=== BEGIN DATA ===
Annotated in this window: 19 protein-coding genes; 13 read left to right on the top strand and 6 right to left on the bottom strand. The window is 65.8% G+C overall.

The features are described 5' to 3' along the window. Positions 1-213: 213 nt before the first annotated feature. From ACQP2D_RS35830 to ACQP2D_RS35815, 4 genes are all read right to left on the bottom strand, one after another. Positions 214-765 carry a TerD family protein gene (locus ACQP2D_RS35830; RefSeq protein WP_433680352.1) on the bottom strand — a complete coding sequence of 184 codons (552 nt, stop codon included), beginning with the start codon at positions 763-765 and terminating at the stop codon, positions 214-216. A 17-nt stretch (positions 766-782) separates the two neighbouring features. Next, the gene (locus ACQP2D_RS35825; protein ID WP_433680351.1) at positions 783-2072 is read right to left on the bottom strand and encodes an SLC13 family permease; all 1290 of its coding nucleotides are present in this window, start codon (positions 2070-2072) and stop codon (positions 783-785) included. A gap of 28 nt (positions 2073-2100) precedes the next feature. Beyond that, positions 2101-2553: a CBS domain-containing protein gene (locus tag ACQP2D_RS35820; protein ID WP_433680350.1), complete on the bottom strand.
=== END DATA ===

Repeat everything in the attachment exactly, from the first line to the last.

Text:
Annotated in this window: 19 protein-coding genes; 13 read left to right on the top strand and 6 right to left on the bottom strand. The window is 65.8% G+C overall.

The features are described 5' to 3' along the window. Positions 1-213: 213 nt before the first annotated feature. From ACQP2D_RS35830 to ACQP2D_RS35815, 4 genes are all read right to left on the bottom strand, one after another. Positions 214-765 carry a TerD family protein gene (locus ACQP2D_RS35830; RefSeq protein WP_433680352.1) on the bottom strand — a complete coding sequence of 184 codons (552 nt, stop codon included), beginning with the start codon at positions 763-765 and terminating at the stop codon, positions 214-216. A 17-nt stretch (positions 766-782) separates the two neighbouring features. Next, the gene (locus ACQP2D_RS35825; protein ID WP_433680351.1) at positions 783-2072 is read right to left on the bottom strand and encodes an SLC13 family permease; all 1290 of its coding nucleotides are present in this window, start codon (positions 2070-2072) and stop codon (positions 783-785) included. A gap of 28 nt (positions 2073-2100) precedes the next feature. Beyond that, positions 2101-2553: a CBS domain-containing protein gene (locus tag ACQP2D_RS35820; protein ID WP_433680350.1), complete on the bottom strand.